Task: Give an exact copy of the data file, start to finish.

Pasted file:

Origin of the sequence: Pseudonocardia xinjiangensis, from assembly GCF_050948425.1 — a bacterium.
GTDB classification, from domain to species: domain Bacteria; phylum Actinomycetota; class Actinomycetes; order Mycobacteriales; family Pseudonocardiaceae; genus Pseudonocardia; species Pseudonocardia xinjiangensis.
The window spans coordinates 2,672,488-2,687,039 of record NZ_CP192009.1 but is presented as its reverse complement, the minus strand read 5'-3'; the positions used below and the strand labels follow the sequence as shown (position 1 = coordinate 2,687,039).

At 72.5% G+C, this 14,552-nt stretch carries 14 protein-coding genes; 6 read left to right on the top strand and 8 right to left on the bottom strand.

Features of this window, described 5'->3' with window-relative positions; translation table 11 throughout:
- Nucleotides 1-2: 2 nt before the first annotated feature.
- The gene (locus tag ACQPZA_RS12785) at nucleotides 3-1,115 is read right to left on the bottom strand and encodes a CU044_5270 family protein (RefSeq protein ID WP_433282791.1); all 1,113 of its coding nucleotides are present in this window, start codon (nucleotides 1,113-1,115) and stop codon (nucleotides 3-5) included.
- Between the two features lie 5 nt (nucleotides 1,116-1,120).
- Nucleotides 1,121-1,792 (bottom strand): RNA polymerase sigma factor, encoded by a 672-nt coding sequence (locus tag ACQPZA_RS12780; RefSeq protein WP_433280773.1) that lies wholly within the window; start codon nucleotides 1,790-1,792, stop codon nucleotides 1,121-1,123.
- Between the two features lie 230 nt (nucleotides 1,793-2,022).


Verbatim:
Origin of the sequence: Pseudonocardia xinjiangensis, from assembly GCF_050948425.1 — a bacterium.
GTDB classification, from domain to species: domain Bacteria; phylum Actinomycetota; class Actinomycetes; order Mycobacteriales; family Pseudonocardiaceae; genus Pseudonocardia; species Pseudonocardia xinjiangensis.
The window spans coordinates 2,672,488-2,687,039 of record NZ_CP192009.1 but is presented as its reverse complement, the minus strand read 5'-3'; the positions used below and the strand labels follow the sequence as shown (position 1 = coordinate 2,687,039).

At 72.5% G+C, this 14,552-nt stretch carries 14 protein-coding genes; 6 read left to right on the top strand and 8 right to left on the bottom strand.

Features of this window, described 5'->3' with window-relative positions; translation table 11 throughout:
- Nucleotides 1-2: 2 nt before the first annotated feature.
- The gene (locus tag ACQPZA_RS12785) at nucleotides 3-1,115 is read right to left on the bottom strand and encodes a CU044_5270 family protein (RefSeq protein ID WP_433282791.1); all 1,113 of its coding nucleotides are present in this window, start codon (nucleotides 1,113-1,115) and stop codon (nucleotides 3-5) included.
- Between the two features lie 5 nt (nucleotides 1,116-1,120).
- Nucleotides 1,121-1,792 (bottom strand): RNA polymerase sigma factor, encoded by a 672-nt coding sequence (locus tag ACQPZA_RS12780; RefSeq protein WP_433280773.1) that lies wholly within the window; start codon nucleotides 1,790-1,792, stop codon nucleotides 1,121-1,123.
- Between the two features lie 230 nt (nucleotides 1,793-2,022).